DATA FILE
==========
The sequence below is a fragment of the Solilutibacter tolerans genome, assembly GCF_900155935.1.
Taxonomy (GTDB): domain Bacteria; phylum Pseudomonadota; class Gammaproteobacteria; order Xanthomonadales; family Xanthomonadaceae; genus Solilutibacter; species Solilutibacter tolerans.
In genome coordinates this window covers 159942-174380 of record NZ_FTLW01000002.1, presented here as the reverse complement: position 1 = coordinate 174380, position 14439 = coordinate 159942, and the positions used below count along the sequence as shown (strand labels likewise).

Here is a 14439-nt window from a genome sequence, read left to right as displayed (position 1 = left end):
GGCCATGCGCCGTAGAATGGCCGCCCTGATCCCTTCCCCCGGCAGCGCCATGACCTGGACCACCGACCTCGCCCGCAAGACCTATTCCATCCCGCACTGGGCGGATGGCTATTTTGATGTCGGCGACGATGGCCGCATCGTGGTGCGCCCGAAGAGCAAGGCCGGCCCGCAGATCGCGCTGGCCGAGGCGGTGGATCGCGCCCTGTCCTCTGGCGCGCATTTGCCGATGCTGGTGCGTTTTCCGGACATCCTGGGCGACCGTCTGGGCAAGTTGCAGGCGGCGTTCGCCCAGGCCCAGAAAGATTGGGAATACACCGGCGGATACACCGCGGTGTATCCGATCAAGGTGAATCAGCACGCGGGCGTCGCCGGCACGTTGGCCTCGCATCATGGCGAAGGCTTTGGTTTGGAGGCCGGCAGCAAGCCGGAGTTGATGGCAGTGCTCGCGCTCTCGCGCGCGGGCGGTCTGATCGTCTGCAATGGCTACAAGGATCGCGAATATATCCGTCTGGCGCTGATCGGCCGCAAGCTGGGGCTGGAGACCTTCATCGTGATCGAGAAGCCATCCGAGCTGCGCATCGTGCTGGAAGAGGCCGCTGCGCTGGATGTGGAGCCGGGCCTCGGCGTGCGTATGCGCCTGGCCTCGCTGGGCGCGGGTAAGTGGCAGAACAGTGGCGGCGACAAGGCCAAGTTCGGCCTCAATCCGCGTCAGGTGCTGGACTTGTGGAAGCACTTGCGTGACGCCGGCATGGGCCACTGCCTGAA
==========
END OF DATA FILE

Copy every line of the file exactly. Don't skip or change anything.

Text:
The sequence below is a fragment of the Solilutibacter tolerans genome, assembly GCF_900155935.1.
Taxonomy (GTDB): domain Bacteria; phylum Pseudomonadota; class Gammaproteobacteria; order Xanthomonadales; family Xanthomonadaceae; genus Solilutibacter; species Solilutibacter tolerans.
In genome coordinates this window covers 159942-174380 of record NZ_FTLW01000002.1, presented here as the reverse complement: position 1 = coordinate 174380, position 14439 = coordinate 159942, and the positions used below count along the sequence as shown (strand labels likewise).

Here is a 14439-nt window from a genome sequence, read left to right as displayed (position 1 = left end):
GGCCATGCGCCGTAGAATGGCCGCCCTGATCCCTTCCCCCGGCAGCGCCATGACCTGGACCACCGACCTCGCCCGCAAGACCTATTCCATCCCGCACTGGGCGGATGGCTATTTTGATGTCGGCGACGATGGCCGCATCGTGGTGCGCCCGAAGAGCAAGGCCGGCCCGCAGATCGCGCTGGCCGAGGCGGTGGATCGCGCCCTGTCCTCTGGCGCGCATTTGCCGATGCTGGTGCGTTTTCCGGACATCCTGGGCGACCGTCTGGGCAAGTTGCAGGCGGCGTTCGCCCAGGCCCAGAAAGATTGGGAATACACCGGCGGATACACCGCGGTGTATCCGATCAAGGTGAATCAGCACGCGGGCGTCGCCGGCACGTTGGCCTCGCATCATGGCGAAGGCTTTGGTTTGGAGGCCGGCAGCAAGCCGGAGTTGATGGCAGTGCTCGCGCTCTCGCGCGCGGGCGGTCTGATCGTCTGCAATGGCTACAAGGATCGCGAATATATCCGTCTGGCGCTGATCGGCCGCAAGCTGGGGCTGGAGACCTTCATCGTGATCGAGAAGCCATCCGAGCTGCGCATCGTGCTGGAAGAGGCCGCTGCGCTGGATGTGGAGCCGGGCCTCGGCGTGCGTATGCGCCTGGCCTCGCTGGGCGCGGGTAAGTGGCAGAACAGTGGCGGCGACAAGGCCAAGTTCGGCCTCAATCCGCGTCAGGTGCTGGACTTGTGGAAGCACTTGCGTGACGCCGGCATGGGCCACTGCCTGAA